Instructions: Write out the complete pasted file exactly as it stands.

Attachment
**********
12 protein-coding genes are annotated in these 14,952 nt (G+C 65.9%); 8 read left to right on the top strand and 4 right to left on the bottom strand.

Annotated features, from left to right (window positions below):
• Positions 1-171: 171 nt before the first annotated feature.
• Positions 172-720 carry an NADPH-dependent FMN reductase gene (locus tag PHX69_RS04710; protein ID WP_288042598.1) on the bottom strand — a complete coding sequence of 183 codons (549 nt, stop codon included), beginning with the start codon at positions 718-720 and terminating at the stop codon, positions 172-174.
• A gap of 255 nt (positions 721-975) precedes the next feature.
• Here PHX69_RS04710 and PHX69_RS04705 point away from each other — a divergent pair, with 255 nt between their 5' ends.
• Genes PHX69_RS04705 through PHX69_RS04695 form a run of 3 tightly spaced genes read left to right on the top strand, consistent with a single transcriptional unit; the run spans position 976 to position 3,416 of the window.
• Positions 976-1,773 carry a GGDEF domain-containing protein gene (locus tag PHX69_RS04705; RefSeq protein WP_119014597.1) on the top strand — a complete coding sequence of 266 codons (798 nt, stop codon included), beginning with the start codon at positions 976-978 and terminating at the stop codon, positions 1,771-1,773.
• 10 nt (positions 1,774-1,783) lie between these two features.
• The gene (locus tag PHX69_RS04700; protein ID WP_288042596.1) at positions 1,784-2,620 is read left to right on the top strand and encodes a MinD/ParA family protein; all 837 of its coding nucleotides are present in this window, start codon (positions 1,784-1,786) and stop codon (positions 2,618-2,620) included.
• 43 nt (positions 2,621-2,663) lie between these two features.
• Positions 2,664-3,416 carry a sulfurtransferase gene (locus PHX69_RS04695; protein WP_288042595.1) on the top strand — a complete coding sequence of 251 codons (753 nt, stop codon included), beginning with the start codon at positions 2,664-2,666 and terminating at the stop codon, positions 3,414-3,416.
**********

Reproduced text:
12 protein-coding genes are annotated in these 14,952 nt (G+C 65.9%); 8 read left to right on the top strand and 4 right to left on the bottom strand.

Annotated features, from left to right (window positions below):
• Positions 1-171: 171 nt before the first annotated feature.
• Positions 172-720 carry an NADPH-dependent FMN reductase gene (locus tag PHX69_RS04710; protein ID WP_288042598.1) on the bottom strand — a complete coding sequence of 183 codons (549 nt, stop codon included), beginning with the start codon at positions 718-720 and terminating at the stop codon, positions 172-174.
• A gap of 255 nt (positions 721-975) precedes the next feature.
• Here PHX69_RS04710 and PHX69_RS04705 point away from each other — a divergent pair, with 255 nt between their 5' ends.
• Genes PHX69_RS04705 through PHX69_RS04695 form a run of 3 tightly spaced genes read left to right on the top strand, consistent with a single transcriptional unit; the run spans position 976 to position 3,416 of the window.
• Positions 976-1,773 carry a GGDEF domain-containing protein gene (locus tag PHX69_RS04705; RefSeq protein WP_119014597.1) on the top strand — a complete coding sequence of 266 codons (798 nt, stop codon included), beginning with the start codon at positions 976-978 and terminating at the stop codon, positions 1,771-1,773.
• 10 nt (positions 1,774-1,783) lie between these two features.
• The gene (locus tag PHX69_RS04700; protein ID WP_288042596.1) at positions 1,784-2,620 is read left to right on the top strand and encodes a MinD/ParA family protein; all 837 of its coding nucleotides are present in this window, start codon (positions 1,784-1,786) and stop codon (positions 2,618-2,620) included.
• 43 nt (positions 2,621-2,663) lie between these two features.
• Positions 2,664-3,416 carry a sulfurtransferase gene (locus PHX69_RS04695; protein WP_288042595.1) on the top strand — a complete coding sequence of 251 codons (753 nt, stop codon included), beginning with the start codon at positions 2,664-2,666 and terminating at the stop codon, positions 3,414-3,416.